He tells us that the poor results are not only due to budget constraints, but also possible information leaks from the authorities who accompany the rangers’ patrols. Hernán is not alone in this view. Although no state actors have been prosecuted for involvement in illegal logging in Campeche, some government agencies may engage in the illegal trade through negligence and omission, according to the private environmental assessment, which cited interviews with government officials and environmental organizations on both sides of the border.

Hernán initially began to suspect the authorities who accompanied the park rangers during patrols because the information they gathered on joint patrols rarely led to timber confiscations or arrests.

One of the rare instances when the park’s rangers seized a significant amount of timber was in August 2021 when they seized 157 logs in the municipality of Candelaria, west of the Balamkú Reserve. But the night after the operation, loggers snuck into the base and ran off with 14 of the logs.

“You made a way [to enter the base] over there,” says Hernán, pointing to the fence. “We didn’t have a night watchman anymore, so they went in and took her away.”

Balamkú’s proximity to Candelaria contributes to his headaches. The community serves as a base of operations for the logging mafia, according to park rangers on both sides of the border. The area is home to several smaller communities that house illegally harvested timber storage centers and feed the mafia’s workforce — tree markers, lumberjacks, drivers and carpenters — according to GPS data and the private report shared with InSight Crime.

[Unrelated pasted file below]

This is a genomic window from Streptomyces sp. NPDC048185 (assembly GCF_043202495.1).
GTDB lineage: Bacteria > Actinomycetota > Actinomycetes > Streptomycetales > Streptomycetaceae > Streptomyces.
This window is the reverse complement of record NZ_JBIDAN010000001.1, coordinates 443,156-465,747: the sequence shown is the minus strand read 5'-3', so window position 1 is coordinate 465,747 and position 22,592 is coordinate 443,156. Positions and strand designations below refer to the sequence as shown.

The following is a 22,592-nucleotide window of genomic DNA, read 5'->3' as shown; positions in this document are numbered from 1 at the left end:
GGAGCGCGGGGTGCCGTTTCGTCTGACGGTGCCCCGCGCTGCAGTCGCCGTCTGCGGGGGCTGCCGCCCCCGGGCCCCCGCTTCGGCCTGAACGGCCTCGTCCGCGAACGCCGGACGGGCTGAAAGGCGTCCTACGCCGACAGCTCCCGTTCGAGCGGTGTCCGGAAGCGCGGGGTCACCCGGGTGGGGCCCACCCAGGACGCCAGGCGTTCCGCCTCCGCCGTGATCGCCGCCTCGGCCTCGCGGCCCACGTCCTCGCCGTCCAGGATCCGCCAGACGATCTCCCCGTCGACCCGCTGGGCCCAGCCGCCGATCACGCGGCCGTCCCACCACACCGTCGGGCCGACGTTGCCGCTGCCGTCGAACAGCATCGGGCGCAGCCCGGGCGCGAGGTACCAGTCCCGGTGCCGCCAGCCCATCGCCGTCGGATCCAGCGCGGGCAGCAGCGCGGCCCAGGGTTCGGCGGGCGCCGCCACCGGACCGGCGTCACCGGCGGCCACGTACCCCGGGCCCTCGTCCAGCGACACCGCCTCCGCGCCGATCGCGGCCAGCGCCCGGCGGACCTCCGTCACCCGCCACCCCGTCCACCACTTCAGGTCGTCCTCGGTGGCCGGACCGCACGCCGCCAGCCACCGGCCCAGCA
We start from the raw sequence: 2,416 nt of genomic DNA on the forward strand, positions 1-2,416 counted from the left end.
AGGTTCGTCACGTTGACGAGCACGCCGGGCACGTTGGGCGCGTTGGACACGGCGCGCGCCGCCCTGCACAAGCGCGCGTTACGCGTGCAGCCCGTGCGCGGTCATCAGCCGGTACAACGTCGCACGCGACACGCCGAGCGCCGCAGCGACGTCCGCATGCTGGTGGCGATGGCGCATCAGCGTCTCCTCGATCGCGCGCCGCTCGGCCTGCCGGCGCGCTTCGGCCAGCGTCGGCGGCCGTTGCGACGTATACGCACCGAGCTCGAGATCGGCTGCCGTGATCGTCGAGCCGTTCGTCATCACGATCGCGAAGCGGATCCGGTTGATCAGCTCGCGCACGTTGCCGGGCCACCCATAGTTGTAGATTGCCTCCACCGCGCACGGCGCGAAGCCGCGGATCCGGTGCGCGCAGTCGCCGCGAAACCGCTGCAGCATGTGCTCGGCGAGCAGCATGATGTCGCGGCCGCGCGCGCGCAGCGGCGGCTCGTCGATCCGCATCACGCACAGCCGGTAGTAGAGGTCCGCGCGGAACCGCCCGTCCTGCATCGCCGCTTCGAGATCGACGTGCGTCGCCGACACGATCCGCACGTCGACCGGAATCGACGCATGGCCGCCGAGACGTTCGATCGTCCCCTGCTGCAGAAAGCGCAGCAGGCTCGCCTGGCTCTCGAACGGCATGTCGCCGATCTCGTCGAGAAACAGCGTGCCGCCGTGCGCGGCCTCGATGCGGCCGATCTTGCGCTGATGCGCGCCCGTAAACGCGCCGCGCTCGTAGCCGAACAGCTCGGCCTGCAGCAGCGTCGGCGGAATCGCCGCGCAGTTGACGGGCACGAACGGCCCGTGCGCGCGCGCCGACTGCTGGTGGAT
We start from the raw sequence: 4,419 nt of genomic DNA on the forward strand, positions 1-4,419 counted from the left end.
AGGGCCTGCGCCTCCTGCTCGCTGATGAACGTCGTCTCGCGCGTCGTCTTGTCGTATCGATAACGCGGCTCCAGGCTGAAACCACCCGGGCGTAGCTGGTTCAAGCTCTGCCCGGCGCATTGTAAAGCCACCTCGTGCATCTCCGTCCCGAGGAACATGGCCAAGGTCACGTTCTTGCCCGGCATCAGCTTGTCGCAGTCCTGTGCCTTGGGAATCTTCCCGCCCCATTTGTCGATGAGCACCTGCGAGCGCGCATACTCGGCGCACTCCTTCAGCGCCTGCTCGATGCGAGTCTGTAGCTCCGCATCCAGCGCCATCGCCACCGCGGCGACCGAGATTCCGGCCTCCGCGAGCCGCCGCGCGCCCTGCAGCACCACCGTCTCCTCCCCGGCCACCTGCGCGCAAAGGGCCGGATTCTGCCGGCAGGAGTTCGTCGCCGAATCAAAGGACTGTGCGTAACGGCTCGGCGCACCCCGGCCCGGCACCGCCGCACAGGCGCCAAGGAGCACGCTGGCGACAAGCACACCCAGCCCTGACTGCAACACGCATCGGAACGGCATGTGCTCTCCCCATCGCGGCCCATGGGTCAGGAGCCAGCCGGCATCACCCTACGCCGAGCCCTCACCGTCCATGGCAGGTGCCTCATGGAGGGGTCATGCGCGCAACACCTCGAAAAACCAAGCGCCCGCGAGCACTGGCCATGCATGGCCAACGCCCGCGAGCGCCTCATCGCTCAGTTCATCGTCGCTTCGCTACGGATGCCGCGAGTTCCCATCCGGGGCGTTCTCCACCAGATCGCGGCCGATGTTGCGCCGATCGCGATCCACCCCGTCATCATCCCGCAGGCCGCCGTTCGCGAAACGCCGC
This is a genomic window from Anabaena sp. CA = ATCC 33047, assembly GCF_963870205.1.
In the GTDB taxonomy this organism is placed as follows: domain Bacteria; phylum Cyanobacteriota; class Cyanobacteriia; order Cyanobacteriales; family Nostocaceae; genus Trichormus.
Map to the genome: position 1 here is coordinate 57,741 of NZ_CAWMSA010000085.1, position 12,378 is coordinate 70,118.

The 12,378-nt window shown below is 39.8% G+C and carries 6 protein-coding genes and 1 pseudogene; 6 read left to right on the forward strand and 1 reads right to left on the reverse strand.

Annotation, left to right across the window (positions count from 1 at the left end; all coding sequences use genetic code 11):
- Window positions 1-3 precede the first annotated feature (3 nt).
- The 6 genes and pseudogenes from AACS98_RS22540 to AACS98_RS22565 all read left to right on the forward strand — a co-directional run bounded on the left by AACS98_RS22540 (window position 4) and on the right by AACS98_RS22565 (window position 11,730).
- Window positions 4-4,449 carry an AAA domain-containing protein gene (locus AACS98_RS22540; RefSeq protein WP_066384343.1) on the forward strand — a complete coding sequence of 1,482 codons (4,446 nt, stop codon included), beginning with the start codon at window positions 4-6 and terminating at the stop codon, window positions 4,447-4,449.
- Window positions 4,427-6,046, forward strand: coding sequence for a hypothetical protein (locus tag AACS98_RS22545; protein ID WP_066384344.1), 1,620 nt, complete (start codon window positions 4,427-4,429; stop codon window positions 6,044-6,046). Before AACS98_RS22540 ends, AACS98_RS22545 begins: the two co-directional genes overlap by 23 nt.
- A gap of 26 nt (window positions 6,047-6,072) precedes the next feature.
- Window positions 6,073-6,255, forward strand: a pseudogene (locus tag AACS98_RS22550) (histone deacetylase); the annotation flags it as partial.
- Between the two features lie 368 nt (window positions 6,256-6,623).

Candelaria is one of the main departure points for modified trucks entering the Balamkú Reserve to collect felled timber. They often travel at night, accompanied by sentries on motorcycles. The lumberjacks store the wood they collect in hidden pits. And when there is enough to fill a shipping container, preparations for export begin.

wood washer graphic

This is where “wood washing” comes into play; The Mafia obscures the properties of the Granadillo tree and secures export papers naming another commercial timber.

The move requires the voluntary or non-voluntary involvement of government officials or the communities that collectively own the forests, many of them in Candelaria, according to the same independent assessment by environmental groups.

As landowners, community members in Candelaria and elsewhere sometimes give their names to requests for permits to harvest commercial timber, and the permits are later used to “wash” timber at sawmills, according to the independent review.

The logging mafia’s growing payroll has helped encourage this type of business in communities where farming is one of the only forms of income, park wardens say. It has also made places like Candelaria impenetrable to authorities, preventing major operations.

Faced with infrequent confiscations and a tepid response from authorities, park rangers in Balamkú can do little but watch precious timber pour from their reserves.